The Thomson Reuters Foundation and the World Bank are teaming up on Wednesday, July 17th, 2013 at 3pm London time (GMT+1)/ 10 am EST for a live online dialogue on sexual and reproductive health.
The dialogue, titled “Sex, money, and birth control“, will feature several leading experts (see below) who will explore various issues relating to the current state of investments in reproductive health in developing countries. Panelists will take a closer look at a new report, “Closing the deadly gap between what we know and what we do: Investing in women’s reproductive health”, by the World Bank, prepared for Women Deliver.
A message from our colleagues at Women Deliver:
If you knew that a relatively modest investment in women’s sexual and reproductive health would yield stunningly high returns in terms of the physical and economic health of your nation, why wouldn’t you do it? Money talks, but a surprising number of the world’s financial ministers, particularly those in developing nations, still aren’t listening when it comes to funding in this area.
A recent World Bank report, Investing in Reproductive Health: Closing the Deadly Gap Between What We Know and What We Do, released at the Women Deliver 2013 conference, demonstrates large economic incentives to invest in reproductive health: increased labour productivity, increased household wealth as well as broader economic returns. Their panel of experts will explore the major barriers to implementing strong policies and interventions to support sexual and reproductive health, and will seek to identify positive ways forward.
The expert panel will include:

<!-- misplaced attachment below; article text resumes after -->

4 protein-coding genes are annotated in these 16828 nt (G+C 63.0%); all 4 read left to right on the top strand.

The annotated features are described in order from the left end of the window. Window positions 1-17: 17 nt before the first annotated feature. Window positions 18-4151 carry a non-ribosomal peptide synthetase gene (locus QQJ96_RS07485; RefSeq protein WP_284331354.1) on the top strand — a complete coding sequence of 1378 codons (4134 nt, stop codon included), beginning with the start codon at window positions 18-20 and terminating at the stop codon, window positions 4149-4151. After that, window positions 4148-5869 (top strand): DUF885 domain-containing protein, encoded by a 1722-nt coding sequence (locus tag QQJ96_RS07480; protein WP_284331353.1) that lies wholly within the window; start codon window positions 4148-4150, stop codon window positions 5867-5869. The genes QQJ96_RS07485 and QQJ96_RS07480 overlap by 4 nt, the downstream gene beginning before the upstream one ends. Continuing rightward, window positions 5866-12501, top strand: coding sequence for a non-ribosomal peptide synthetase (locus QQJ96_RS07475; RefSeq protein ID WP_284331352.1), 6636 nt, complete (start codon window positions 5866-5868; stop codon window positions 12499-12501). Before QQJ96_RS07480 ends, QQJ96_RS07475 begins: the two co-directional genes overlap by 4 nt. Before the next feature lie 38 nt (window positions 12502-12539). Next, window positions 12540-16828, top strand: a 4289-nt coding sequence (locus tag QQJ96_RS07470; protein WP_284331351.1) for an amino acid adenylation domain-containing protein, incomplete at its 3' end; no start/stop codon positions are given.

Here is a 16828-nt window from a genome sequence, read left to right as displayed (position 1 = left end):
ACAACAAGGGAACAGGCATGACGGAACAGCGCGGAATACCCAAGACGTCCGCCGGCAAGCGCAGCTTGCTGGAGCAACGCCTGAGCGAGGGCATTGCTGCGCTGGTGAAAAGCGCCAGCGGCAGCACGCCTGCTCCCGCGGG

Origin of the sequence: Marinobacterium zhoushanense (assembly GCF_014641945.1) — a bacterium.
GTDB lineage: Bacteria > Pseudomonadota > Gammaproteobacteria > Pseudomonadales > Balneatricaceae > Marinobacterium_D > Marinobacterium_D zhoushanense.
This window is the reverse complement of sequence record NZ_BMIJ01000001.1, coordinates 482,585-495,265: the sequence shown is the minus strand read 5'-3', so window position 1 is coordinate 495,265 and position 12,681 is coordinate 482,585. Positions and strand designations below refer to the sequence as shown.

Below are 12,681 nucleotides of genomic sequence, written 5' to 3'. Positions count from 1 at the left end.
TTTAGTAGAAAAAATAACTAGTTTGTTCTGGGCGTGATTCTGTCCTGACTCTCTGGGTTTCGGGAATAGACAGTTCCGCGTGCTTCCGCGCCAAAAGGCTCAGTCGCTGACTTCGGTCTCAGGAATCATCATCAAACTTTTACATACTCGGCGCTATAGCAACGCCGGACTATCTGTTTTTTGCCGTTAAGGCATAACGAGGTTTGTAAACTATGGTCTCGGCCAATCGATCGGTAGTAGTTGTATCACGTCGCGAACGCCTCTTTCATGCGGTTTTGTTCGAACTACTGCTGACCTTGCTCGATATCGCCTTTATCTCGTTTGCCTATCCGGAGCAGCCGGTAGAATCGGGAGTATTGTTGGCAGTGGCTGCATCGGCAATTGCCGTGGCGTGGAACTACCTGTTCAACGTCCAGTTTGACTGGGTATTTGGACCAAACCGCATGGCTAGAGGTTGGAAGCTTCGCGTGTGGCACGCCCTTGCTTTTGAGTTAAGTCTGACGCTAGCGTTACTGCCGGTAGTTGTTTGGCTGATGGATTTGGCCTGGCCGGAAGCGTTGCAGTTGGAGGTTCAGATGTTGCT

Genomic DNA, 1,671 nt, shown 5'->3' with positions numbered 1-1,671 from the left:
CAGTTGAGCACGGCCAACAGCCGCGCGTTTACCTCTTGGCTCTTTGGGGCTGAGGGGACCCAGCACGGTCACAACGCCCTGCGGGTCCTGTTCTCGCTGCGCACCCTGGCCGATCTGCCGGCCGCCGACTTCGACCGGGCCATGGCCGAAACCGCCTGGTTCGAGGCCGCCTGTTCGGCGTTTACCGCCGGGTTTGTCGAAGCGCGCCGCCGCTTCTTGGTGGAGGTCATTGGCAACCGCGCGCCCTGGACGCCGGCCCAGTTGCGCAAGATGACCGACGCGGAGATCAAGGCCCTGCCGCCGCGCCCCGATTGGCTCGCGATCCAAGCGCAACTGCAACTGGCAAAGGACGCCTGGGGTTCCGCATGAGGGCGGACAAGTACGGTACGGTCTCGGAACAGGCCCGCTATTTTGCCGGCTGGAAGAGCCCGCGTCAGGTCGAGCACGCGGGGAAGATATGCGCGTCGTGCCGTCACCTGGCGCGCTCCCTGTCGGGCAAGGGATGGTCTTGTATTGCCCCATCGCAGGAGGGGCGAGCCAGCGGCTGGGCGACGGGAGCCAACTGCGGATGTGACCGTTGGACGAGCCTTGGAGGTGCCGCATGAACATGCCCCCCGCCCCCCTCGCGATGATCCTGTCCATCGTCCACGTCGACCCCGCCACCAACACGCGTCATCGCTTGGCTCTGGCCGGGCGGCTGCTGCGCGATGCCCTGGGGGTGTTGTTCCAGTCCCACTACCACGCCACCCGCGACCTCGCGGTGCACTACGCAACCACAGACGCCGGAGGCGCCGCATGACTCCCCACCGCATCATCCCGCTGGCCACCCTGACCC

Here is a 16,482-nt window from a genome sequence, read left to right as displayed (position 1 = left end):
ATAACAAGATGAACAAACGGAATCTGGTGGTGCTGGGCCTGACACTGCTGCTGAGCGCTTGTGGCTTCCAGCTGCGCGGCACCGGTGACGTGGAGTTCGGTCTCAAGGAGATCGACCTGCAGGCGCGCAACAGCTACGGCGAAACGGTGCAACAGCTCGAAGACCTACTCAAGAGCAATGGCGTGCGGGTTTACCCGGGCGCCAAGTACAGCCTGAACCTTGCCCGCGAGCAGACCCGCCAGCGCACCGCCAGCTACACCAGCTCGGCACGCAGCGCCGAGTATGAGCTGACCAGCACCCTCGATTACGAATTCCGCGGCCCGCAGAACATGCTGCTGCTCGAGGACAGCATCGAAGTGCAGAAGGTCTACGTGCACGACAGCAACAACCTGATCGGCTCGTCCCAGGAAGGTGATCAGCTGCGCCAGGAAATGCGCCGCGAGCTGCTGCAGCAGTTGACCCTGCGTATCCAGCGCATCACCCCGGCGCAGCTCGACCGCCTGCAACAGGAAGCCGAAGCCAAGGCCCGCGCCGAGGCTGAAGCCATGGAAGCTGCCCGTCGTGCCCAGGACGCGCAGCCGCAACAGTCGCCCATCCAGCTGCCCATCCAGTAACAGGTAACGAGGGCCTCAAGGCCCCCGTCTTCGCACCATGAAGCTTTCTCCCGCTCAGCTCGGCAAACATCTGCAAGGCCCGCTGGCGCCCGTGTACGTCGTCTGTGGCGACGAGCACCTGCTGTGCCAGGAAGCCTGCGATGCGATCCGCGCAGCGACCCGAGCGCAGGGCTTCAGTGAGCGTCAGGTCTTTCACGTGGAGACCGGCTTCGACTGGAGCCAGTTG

Jeni Klugman, Director of Gender and Development, World Bank, and author of the report Investing in Reproductive Health. Prior to her current role Jeni was the lead author of three global Human Development Reports published by the United Nations Development Programme, and has published a number of books, papers and reports on topics ranging from poverty reduction strategies and labour markets to conflict, health reform, education and decentralization.
Alicia Ely Yamin, JD MPH, Lecturer on Global Health and Director of the Program on Health Rights of Women and Children at the François-Xavier Bagnoud Center for Health and Human Rights at Harvard University. Yamin’s 20-year career at the intersection of health, human rights and development has included the prestigious Joseph H. Flom Fellow on Global Health and Human Rights at Harvard Law School and Director of Research and Investigations at Physicians for Human Rights. Yamin has published dozens of articles and books relating to health and human rights, and has been awarded multiple distinctions in respect of her work on health and human rights.
Rafael Cortez, Senior Economist in the World Bank Health, Nutrition and Population unit. Rafael leads the population and reproductive health research program, focusing on sexual and reproductive health among adolescents, results-based financing, impact evaluation and health equity with special focus on women’s and children’s health. He has a combination of strategic, analytical and operational skills, with a strong track record of developing and delivering innovative health sector operations in Latin American and South Asia regions.